State laws and realtor business practices are preventing consumers from getting the full benefit of the competition that the Internet was expected to bring to the real estate industry, federal regulators said Tuesday.
In a new report from the Federal Trade Commission and the Department of Justice, regulators said that discount brokers and other rivals to traditional realtors have been constrained in their ability to use the Internet to reduce fees and improve service.
The Internet is now more important tool than yard signs for advertising homes for sale, the report said. In 2006, 80 percent of home buyers used the Internet while looking for a house vs. 63 percent who said they looked for yard signs, according to a study cited in the report.
Yet the report says the “sweeping benefits to consumers as cost savings and service enhancements that the Internet and other technology advances has brought to other industries” has not occurred in real estate. The report cited outdated state laws and realtor practices that hamper consumers from saving more money and time while looking for a home to buy.
A sharp increase in realtor fees — brokers earned $60 billion in commissions in 2005 — reflect the run-up in residential property values and underscore the importance of competition, the report said.
The median realtor’s commission increased 25.5 percent to $11,549 between 1998 to 2005, the report said. The FTC and DOJ called for more study of commission rates and fees and how they are affected by housing market conditions and regulation.
Technological innovations that would improve competition are available, the report concluded. For example, fee-for-service brokers offer specific services, such as listing a house on an online multiple listing service, for a flat fee. Discount brokers provide start-to-finish services but offer rebates or price reductions on some services.
Yet some states still ban rebates in real estate, whether by law or regulation. In addition, some realtor groups discriminate against fee-for-service listings by keeping them off national real estate Web sites.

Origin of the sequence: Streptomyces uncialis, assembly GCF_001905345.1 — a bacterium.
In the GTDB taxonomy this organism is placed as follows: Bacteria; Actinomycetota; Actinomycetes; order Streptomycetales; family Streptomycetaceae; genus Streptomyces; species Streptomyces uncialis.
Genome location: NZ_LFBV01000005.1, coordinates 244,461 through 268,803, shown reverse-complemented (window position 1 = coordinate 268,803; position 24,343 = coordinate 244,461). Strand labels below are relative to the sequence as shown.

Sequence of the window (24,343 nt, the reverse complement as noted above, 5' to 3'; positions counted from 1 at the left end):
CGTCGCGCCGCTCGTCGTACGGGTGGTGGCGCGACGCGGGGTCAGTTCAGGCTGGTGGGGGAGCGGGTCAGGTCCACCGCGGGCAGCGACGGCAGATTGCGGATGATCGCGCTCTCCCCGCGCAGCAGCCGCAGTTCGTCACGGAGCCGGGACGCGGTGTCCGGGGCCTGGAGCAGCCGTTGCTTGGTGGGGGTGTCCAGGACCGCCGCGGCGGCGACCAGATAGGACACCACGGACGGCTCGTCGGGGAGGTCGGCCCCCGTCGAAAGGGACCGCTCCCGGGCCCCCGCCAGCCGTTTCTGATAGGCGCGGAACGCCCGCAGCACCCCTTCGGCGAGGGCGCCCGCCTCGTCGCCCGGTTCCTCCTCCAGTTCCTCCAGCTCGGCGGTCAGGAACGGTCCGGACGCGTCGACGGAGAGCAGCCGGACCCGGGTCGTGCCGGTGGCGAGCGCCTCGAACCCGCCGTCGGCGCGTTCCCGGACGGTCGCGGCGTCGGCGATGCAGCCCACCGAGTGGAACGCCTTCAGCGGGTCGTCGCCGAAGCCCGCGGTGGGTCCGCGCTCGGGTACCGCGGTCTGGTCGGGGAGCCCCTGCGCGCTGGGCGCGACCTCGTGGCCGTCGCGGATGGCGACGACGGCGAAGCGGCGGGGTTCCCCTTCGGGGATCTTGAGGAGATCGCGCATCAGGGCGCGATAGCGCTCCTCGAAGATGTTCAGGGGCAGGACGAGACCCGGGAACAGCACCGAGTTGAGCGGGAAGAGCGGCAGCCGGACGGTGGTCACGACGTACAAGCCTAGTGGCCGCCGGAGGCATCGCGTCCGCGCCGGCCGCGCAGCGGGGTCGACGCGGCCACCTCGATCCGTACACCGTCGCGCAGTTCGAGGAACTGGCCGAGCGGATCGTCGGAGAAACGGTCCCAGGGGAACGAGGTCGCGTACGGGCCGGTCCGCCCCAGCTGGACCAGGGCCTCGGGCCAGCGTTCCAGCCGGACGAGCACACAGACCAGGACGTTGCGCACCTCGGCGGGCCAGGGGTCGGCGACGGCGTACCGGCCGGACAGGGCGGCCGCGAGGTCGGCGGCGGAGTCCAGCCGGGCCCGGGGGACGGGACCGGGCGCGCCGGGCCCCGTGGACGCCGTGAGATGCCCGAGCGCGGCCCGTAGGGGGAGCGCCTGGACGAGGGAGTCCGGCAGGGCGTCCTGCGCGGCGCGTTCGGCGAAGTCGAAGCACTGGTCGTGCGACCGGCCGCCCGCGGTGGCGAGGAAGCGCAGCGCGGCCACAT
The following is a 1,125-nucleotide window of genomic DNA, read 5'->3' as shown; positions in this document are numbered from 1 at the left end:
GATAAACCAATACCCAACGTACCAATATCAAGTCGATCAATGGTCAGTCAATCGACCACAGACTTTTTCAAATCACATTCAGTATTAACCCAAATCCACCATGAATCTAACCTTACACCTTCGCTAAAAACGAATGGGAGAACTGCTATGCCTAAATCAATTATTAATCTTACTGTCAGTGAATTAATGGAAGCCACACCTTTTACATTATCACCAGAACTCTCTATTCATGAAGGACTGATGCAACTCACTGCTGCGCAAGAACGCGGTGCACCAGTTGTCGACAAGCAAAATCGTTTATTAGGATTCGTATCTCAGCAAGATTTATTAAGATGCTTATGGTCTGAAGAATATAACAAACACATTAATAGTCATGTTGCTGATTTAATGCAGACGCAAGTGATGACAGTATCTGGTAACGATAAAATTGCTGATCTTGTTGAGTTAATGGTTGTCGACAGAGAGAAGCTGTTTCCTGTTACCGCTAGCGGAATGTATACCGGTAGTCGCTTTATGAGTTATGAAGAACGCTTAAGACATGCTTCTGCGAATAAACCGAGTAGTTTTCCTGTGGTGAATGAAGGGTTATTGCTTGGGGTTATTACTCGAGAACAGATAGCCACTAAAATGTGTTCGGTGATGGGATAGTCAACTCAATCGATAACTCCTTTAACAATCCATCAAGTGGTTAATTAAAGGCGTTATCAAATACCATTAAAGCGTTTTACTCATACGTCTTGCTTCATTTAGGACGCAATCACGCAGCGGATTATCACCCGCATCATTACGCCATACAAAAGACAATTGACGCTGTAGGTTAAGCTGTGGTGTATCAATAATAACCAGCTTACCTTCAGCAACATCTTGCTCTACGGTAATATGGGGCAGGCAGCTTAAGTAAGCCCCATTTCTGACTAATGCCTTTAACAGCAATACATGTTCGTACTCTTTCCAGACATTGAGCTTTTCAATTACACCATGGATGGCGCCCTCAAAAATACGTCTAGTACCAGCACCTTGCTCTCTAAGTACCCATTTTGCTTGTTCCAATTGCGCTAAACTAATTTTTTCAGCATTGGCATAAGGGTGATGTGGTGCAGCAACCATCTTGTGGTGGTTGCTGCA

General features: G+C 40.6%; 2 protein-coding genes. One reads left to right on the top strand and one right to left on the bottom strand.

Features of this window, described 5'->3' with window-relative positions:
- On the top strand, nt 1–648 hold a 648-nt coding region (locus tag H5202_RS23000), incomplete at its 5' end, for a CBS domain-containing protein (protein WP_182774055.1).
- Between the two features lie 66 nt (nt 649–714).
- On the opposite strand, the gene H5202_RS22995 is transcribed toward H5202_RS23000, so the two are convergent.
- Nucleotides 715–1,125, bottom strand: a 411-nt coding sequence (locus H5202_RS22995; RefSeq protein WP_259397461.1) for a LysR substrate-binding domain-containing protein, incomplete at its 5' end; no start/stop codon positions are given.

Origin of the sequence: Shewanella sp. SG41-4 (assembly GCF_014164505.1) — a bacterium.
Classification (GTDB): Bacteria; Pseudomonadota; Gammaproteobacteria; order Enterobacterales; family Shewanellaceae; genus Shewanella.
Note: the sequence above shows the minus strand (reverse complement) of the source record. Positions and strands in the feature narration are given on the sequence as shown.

“These practices can lead to substantial consumer harm through reduced choice of real estate brokerage services, higher fees, and limitations on the ability to access information about real estate listings,” the FTC/DOJ report said.
Ten states still prohibit rebates, by law, including Alabama, Alaska, Kansas, Louisiana, Mississippi, Missouri, New Jersey, North Dakota, Oklahoma, and Oregon. Eight states have laws requiring brokers to perform a minimum level of services: Alabama, Idaho, Illinois, Indiana, Iowa, Missouri, Texas and Utah.
FTC and DOJ recommend that states repeal the laws and regulations that limit competition and both agencies are doing what they can to counteract anticompetitive behavior in the business.
In an e-mailed response, Pat Combs, president of the National Association of Realtors, said the real estate industry is “dynamic, entrepreneurial and fiercely competitive.”
The Justice Department sued state real estate commissions in Kentucky, South Dakota, West Virginia and Tennessee, charging that rebate bans limited competition. The states agreed to lift the bans.
And the FTC last October ordered realtor trade groups in five states to allow fee-for-service and other discount brokers full access to their online multiple listing services, warning that refusal to do was a violation of antitrust law.
“For the past 25 years, the association has conducted membership education and training programs to ensure compliance with antitrust law,” the NAR’s Combs said. “The report released today is based on a government workshop on competition in the real estate industry that was held nearly two years ago.”
The report’s finding were initiated by a workshop the agencies conducted in October 2005 but more recent data were added before its release.